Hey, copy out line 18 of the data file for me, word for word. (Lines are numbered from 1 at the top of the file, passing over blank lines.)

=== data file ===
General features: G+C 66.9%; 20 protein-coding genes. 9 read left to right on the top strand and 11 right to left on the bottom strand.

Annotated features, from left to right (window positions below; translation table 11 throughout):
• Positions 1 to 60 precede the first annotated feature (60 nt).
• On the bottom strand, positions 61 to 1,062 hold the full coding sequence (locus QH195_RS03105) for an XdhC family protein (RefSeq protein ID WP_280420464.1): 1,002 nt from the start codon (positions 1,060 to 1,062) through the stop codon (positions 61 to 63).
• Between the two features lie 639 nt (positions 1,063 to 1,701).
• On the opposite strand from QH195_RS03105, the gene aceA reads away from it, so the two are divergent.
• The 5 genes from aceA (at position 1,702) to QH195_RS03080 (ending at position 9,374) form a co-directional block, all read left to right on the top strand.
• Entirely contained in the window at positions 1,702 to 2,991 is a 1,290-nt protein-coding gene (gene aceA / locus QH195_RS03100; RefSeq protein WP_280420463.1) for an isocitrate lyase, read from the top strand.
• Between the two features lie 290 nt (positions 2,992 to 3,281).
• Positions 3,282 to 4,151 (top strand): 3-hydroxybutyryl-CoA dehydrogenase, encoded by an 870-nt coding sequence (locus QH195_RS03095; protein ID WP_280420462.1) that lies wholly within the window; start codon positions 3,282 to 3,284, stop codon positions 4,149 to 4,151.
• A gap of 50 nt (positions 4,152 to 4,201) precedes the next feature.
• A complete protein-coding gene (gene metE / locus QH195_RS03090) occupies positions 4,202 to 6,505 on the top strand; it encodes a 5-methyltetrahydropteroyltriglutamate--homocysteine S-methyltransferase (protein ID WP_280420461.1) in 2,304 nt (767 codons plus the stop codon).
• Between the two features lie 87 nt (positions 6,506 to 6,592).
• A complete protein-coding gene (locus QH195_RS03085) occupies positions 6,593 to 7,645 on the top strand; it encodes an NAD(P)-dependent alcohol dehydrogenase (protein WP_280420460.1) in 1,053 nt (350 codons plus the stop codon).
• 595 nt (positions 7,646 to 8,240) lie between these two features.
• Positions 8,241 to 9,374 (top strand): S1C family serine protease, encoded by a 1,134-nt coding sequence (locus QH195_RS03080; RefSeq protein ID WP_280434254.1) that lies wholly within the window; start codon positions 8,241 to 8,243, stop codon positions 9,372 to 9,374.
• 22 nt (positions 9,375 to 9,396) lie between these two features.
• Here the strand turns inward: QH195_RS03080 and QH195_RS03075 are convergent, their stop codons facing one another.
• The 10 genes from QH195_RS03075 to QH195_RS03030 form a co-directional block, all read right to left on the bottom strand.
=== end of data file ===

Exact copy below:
• Here the strand turns inward: QH195_RS03080 and QH195_RS03075 are convergent, their stop codons facing one another.